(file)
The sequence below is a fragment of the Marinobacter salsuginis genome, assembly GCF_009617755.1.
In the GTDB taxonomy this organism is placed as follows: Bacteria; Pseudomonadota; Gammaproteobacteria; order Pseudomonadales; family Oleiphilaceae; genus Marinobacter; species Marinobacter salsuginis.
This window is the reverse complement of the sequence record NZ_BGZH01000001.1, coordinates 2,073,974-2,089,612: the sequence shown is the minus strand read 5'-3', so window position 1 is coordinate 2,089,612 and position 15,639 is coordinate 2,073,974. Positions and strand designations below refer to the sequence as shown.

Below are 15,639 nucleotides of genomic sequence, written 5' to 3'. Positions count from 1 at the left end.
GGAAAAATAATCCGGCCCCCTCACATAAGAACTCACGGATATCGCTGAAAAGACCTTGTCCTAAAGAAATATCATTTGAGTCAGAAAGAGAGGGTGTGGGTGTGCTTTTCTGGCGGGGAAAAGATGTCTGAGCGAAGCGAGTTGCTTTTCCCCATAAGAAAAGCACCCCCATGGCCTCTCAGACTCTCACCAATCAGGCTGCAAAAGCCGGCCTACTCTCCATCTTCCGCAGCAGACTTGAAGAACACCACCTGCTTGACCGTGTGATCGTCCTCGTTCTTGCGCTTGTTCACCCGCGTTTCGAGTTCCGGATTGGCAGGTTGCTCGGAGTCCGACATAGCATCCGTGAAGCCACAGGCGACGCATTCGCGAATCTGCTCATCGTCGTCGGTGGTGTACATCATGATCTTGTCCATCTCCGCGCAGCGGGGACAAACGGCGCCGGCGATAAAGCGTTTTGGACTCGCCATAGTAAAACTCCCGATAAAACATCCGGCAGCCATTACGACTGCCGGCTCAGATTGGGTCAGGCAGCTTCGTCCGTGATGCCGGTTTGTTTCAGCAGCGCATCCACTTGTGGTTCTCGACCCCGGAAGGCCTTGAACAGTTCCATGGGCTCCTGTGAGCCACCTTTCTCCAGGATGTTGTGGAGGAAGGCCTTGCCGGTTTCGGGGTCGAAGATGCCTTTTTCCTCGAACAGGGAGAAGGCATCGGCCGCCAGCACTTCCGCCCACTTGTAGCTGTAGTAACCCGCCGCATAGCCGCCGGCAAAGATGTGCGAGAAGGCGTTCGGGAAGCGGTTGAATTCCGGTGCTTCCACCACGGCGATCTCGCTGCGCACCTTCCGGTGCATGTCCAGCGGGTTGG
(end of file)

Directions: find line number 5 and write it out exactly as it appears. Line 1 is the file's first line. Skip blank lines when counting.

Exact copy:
GGAAAAATAATCCGGCCCCCTCACATAAGAACTCACGGATATCGCTGAAAAGACCTTGTCCTAAAGAAATATCATTTGAGTCAGAAAGAGAGGGTGTGGGTGTGCTTTTCTGGCGGGGAAAAGATGTCTGAGCGAAGCGAGTTGCTTTTCCCCATAAGAAAAGCACCCCCATGGCCTCTCAGACTCTCACCAATCAGGCTGCAAAAGCCGGCCTACTCTCCATCTTCCGCAGCAGACTTGAAGAACACCACCTGCTTGACCGTGTGATCGTCCTCGTTCTTGCGCTTGTTCACCCGCGTTTCGAGTTCCGGATTGGCAGGTTGCTCGGAGTCCGACATAGCATCCGTGAAGCCACAGGCGACGCATTCGCGAATCTGCTCATCGTCGTCGGTGGTGTACATCATGATCTTGTCCATCTCCGCGCAGCGGGGACAAACGGCGCCGGCGATAAAGCGTTTTGGACTCGCCATAGTAAAACTCCCGATAAAACATCCGGCAGCCATTACGACTGCCGGCTCAGATTGGGTCAGGCAGCTTCGTCCGTGATGCCGGTTTGTTTCAGCAGCGCATCCACTTGTGGTTCTCGACCCCGGAAGGCCTTGAACAGTTCCATGGGCTCCTGTGAGCCACCTTTCTCCAGGATGTTGTGGAGGAAGGCCTTGCCGGTTTCGGGGTCGAAGATGCCTTTTTCCTCGAACAGGGAGAAGGCATCGGCCGCCAGCACTTCCGCCCACTTGTAGCTGTAGTAACCCGCCGCATAGCCGCCGGCAAAGATGTGCGAGAAGGCGTTCGGGAAGCGGTTGAATTCCGGTGCTTCCACCACGGCGATCTCGCTGCGCACCTTCCGGTGCATGTCCAGCGGGTTGG